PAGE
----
Arranged / Forced marriages
A forced marriage is where one or both people do not (or in cases of people with learning or physical disabilities, cannot) consent to the marriage and pressure or abuse is used. The pressure put on people to marry against their will can be physical (including threats, actual physical violence and sexual violence) or emotional and psychological (for example, when someone is made to feel like they’re bringing shame on their family). Financial abuse (taking your wages or not giving you any money) can also be a factor. This guide provides information for professionals protecting the victims of forced marriage. It also gives details of financial support for charities and awareness-raising publications.
Every year, an estimated 14 million girls worldwide under 18 are married without their consent. This practice – child/forced marriage – increases a girl’s vulnerability to health risks, domestic violence, and poverty. It also severely limits her access to education and economic opportunities.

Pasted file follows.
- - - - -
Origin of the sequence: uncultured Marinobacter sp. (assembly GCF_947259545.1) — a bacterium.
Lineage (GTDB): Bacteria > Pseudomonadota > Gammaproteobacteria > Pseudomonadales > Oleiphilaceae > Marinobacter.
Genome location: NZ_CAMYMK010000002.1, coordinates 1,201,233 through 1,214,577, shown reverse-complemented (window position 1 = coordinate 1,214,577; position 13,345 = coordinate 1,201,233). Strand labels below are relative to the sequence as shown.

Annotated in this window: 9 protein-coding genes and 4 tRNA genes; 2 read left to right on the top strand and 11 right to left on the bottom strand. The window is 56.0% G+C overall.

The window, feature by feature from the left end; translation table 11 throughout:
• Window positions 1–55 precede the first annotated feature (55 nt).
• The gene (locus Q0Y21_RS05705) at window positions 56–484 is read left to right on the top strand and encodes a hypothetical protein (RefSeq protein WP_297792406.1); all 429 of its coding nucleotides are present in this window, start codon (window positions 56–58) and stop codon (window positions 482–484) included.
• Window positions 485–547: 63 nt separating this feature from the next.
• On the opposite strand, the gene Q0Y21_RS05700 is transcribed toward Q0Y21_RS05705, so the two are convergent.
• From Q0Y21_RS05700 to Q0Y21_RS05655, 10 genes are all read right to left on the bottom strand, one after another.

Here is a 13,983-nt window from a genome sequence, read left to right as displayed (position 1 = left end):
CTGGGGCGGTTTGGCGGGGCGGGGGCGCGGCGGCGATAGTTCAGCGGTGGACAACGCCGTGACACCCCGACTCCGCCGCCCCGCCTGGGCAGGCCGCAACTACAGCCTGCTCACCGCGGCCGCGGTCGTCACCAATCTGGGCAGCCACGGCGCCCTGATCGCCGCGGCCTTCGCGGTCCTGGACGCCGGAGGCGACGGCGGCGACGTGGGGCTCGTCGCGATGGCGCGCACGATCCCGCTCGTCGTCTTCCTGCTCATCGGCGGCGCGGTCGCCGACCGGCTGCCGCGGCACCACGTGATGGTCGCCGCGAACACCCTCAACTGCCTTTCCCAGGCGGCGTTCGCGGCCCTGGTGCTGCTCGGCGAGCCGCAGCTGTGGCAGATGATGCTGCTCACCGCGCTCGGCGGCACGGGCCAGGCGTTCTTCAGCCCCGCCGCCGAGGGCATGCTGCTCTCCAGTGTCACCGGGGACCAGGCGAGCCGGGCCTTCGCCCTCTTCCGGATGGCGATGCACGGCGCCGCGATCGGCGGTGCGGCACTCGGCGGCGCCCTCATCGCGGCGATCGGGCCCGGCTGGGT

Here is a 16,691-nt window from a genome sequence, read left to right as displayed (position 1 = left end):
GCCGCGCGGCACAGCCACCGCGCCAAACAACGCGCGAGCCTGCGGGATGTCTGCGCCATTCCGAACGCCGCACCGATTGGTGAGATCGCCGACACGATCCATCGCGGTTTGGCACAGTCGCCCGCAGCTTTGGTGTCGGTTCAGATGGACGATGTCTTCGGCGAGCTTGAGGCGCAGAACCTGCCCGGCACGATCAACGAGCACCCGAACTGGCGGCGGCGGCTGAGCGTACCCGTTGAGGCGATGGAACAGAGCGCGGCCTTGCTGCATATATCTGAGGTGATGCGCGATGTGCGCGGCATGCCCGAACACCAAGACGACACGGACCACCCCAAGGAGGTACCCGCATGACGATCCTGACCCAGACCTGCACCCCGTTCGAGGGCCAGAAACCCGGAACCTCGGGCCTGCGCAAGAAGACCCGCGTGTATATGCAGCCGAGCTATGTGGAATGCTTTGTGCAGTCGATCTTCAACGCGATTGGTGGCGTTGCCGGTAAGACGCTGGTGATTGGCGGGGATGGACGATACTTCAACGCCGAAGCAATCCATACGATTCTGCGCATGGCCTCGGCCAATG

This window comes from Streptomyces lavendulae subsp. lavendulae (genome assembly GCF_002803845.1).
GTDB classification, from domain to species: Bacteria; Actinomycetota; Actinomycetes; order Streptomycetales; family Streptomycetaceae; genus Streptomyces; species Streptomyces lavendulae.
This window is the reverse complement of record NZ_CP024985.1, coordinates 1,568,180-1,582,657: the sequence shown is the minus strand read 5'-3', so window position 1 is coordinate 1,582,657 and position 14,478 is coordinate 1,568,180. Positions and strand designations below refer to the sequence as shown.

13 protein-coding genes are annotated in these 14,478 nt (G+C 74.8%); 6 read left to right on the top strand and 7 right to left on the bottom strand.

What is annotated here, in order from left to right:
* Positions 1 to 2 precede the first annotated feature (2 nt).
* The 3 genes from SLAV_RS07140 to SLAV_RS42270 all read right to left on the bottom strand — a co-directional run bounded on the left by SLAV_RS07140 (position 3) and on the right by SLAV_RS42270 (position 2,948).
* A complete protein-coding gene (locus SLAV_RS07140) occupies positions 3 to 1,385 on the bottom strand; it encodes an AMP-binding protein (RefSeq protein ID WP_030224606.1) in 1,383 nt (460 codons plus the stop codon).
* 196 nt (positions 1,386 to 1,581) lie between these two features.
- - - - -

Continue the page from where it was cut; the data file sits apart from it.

Tostan, an international NGO headquartered in Senegal, works with communities to share factual information on hygiene and health, human rights, and democracy and teaches skills in literacy, numeracy, problem-solving, and project management, among other topics. Their three-year holistic education program enables communities to make connections between child/forced marriage and its harmful consequences, providing them with a basis to abandon the practice.